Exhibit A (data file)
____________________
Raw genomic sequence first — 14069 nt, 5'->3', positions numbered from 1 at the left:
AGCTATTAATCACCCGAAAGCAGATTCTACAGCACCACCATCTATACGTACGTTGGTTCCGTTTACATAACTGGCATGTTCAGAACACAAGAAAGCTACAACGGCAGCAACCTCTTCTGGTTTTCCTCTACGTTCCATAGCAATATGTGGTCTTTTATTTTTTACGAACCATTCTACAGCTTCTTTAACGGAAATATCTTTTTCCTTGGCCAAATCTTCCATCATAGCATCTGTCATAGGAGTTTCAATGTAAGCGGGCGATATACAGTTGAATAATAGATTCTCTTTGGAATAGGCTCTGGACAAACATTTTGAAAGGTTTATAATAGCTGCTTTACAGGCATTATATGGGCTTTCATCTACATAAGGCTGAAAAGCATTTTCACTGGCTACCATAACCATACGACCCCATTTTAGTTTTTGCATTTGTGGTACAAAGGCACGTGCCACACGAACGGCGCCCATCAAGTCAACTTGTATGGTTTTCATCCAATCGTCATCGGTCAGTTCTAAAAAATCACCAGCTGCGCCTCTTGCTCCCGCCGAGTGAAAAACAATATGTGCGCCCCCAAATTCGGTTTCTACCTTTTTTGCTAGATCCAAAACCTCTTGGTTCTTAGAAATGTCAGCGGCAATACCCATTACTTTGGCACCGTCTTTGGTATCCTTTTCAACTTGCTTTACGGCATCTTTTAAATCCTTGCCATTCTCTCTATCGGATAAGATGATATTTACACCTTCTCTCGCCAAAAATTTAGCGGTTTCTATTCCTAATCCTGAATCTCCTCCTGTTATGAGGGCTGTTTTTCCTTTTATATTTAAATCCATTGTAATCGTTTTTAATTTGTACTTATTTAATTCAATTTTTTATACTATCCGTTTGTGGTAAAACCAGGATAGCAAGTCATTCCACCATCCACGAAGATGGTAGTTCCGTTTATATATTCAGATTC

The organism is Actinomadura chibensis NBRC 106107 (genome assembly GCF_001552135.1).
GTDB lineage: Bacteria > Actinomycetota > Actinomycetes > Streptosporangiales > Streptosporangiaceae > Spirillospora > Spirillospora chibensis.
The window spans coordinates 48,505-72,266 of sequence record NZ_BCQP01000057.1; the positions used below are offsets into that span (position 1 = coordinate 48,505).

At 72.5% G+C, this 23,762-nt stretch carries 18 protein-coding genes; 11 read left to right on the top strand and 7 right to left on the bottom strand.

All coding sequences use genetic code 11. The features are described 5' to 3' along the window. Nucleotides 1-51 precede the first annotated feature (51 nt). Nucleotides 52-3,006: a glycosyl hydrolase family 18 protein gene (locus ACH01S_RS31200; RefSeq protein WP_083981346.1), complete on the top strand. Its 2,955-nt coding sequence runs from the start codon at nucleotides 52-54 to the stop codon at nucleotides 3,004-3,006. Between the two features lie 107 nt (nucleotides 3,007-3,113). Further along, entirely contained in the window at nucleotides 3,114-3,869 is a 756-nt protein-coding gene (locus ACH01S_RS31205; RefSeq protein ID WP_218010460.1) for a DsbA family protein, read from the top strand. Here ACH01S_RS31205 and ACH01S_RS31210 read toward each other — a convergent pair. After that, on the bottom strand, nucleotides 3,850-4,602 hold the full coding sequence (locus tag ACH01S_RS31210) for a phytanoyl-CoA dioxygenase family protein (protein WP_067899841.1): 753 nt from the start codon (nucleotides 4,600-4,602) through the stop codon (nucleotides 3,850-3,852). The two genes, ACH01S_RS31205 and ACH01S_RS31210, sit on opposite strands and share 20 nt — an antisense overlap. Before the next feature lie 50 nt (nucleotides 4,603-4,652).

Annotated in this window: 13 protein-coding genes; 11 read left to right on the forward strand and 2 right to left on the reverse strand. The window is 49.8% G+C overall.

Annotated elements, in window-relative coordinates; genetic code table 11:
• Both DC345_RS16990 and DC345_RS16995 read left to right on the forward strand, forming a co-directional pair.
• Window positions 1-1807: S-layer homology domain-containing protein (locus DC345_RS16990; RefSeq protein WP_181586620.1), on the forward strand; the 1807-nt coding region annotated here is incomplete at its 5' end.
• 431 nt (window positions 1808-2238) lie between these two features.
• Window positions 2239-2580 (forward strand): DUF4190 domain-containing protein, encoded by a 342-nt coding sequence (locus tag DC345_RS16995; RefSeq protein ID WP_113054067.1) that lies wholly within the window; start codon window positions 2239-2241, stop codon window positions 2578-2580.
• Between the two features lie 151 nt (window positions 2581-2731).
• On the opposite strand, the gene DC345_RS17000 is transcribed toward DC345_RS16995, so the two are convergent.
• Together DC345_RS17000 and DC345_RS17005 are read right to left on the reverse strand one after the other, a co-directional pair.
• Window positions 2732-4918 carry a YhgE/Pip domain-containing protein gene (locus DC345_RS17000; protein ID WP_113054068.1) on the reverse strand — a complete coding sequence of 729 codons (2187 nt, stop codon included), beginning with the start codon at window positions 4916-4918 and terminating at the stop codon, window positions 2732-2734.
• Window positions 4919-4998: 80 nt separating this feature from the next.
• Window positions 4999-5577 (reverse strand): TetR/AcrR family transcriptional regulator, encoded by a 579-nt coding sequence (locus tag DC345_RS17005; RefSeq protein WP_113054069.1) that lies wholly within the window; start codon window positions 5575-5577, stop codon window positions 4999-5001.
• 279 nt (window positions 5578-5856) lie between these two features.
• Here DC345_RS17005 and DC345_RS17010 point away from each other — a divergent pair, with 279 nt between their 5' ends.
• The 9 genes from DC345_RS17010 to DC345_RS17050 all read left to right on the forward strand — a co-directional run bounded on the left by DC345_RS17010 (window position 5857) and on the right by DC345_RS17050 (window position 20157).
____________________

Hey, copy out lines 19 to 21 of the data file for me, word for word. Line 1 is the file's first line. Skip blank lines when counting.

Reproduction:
• Window positions 4999-5577 (reverse strand): TetR/AcrR family transcriptional regulator, encoded by a 579-nt coding sequence (locus tag DC345_RS17005; RefSeq protein WP_113054069.1) that lies wholly within the window; start codon window positions 5575-5577, stop codon window positions 4999-5001.
• 279 nt (window positions 5578-5856) lie between these two features.
• Here DC345_RS17005 and DC345_RS17010 point away from each other — a divergent pair, with 279 nt between their 5' ends.